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French President Emmanuel Macron has asked the French military to do more to bring on Universal National Service (SNU) for young people, in order to mobilise "the whole of French society" to face modern challenges. But the armed forces need convincing.
"I ask you to do more by giving our reserves new ambition and by investing more and better in the great SNU project I'm backing," Macron said in a speech at the Ministry of the Armed Forces on the eve of the Bastille Day military parade.
"It's not a question of militarising young people and even less so society," he said, "but at a time when the nation needs to rediscover the deep meaning of its history [...] the Republic needs you to do more."
SNU was one of Macron’s promises during his 2017 election campaign. A pilot programme involving 2,000 volunteers aged 15 to 17 was launched in 2019, nearly two decades after France phased out conscription for men.
The 2020 programme was cancelled due to the health crisis, but last summer some 15,000 young people took part in "cohesion courses" throughout France.
This year, SNU aims to reach around 50,000 youngsters.
Sarah El Hairy, named State Secretary for Youth and National Service, is charged with upscaling the programme. It will ultimately be mandatory for all male and female citizens aged 16 to 25.
Transmission and discipline
The war in Ukraine and France's withdrawal from Mali is forcing France to rethink how it deploys its forces.
Macron said he wanted the army to help ensure SNU's "full deployment" – around 800,000 youngsters per year.
The scheme lasts for a month and can be performed in both civil and military facilities.
Teenagers begin with a two-week "integration phase" living communally outside their home region where they learn skills like first aid and map reading.
They then have to complete a two-week assignment, either with a charity, local government or uniform-wearing corps such as the army.
"These training schemes are opportunities for the young people you are entrusted with,” Macron said.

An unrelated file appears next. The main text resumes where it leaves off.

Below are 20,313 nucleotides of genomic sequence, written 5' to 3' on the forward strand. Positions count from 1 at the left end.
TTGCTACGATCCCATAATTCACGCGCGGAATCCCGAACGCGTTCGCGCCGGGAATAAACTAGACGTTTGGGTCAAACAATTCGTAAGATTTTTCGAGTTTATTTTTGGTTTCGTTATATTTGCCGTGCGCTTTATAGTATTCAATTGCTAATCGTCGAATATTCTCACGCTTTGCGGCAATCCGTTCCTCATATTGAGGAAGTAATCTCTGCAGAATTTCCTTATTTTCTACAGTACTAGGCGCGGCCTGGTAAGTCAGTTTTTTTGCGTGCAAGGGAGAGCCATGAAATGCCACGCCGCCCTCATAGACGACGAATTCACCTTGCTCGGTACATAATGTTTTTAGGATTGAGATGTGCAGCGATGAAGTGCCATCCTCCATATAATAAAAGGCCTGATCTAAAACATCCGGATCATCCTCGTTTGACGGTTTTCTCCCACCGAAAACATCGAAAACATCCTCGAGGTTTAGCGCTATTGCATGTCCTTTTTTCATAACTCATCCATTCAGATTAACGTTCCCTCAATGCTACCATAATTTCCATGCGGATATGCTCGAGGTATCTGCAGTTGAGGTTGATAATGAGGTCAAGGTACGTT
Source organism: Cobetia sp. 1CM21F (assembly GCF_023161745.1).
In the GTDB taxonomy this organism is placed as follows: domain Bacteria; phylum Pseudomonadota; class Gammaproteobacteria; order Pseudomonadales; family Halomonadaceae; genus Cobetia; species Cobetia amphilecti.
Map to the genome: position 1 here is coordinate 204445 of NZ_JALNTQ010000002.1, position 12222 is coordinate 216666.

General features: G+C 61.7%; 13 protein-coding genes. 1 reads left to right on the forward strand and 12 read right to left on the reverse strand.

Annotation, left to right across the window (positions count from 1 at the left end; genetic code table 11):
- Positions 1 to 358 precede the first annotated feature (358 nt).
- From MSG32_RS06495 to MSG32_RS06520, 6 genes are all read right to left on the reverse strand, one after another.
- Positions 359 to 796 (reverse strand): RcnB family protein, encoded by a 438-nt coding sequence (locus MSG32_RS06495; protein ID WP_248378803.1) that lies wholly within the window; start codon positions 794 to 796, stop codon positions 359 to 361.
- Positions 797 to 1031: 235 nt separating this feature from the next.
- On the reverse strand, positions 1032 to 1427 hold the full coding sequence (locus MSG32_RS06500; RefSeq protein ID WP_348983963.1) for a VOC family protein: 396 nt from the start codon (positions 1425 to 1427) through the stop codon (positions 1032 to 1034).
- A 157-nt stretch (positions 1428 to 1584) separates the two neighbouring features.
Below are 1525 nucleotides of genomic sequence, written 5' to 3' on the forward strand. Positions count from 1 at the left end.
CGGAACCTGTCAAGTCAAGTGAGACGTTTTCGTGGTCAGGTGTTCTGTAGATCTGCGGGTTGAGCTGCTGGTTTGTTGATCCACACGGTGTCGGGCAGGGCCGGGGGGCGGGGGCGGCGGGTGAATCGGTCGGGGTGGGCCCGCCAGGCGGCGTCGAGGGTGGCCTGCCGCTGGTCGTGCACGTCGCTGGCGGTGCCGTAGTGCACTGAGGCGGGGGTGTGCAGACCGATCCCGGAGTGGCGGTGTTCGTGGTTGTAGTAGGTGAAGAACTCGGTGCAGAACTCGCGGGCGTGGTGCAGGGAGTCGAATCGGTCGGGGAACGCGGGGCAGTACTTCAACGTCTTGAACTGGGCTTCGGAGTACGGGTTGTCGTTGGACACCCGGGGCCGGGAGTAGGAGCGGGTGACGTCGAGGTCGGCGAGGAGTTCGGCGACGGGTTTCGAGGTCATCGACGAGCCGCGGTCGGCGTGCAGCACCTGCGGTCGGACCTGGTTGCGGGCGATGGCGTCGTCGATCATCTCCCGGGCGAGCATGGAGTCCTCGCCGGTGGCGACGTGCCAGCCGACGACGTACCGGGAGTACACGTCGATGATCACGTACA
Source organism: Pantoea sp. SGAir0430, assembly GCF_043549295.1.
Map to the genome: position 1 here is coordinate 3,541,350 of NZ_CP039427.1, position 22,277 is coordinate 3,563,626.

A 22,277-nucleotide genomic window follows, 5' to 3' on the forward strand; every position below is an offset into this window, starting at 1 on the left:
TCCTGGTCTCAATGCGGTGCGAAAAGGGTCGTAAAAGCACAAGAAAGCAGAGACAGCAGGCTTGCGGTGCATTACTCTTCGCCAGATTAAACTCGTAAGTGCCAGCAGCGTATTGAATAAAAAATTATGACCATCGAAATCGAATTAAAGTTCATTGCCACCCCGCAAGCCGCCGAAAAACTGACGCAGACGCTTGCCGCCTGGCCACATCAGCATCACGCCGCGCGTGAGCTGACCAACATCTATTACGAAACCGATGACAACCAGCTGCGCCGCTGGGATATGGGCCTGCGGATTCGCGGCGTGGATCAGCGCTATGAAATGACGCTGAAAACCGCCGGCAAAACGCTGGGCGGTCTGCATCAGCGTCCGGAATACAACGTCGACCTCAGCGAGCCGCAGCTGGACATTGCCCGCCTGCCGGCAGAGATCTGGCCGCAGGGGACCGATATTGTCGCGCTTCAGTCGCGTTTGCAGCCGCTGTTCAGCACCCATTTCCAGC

"It is an essential path for the coming months and years ... We must move forward."
SNU does not have the full support of the armed forces, who are occupied on a number of fronts.
France has not sent soldiers to Ukraine but French troops and fighter pilots are present in other eastern European countries such as Poland, Romania and Estonia.
And while France is completely withdrawing its troops from Mali, its Barkhane forces remain active in anti-terror operations in the Sahel region, notably in Niger and Burkina Faso.
The armed forces are concerned about SNU's potential cost and the challenge of accommodating and supervising hundreds of thousands of young people a year.
The government underlines the additional support it has given its armies.
Under Macron, it has committed to increasing armed forces personnel by 6,000 from 2019-2025.
French military spending has gradually increased to reach 41 billion euros this year, and is scheduled to hit 50 billion euros in 2025.
But the armed forces are not yet won over.
"The armies don't want to be used for something that would take them too far away from their mission," Armed Forces Minister Sébastien Lecornu told Le Figaro daily on Wednesday.
"But if the SNU is a way of cultivating a culture of resilience, learning first aid, having a military culture, the armies will be more open to it."
Macron is the first French president not to have been called up to serve. He came of age after the compulsory 10 months of military service for school-leaving men was abolished by ex-president Jacques Chirac in 1997.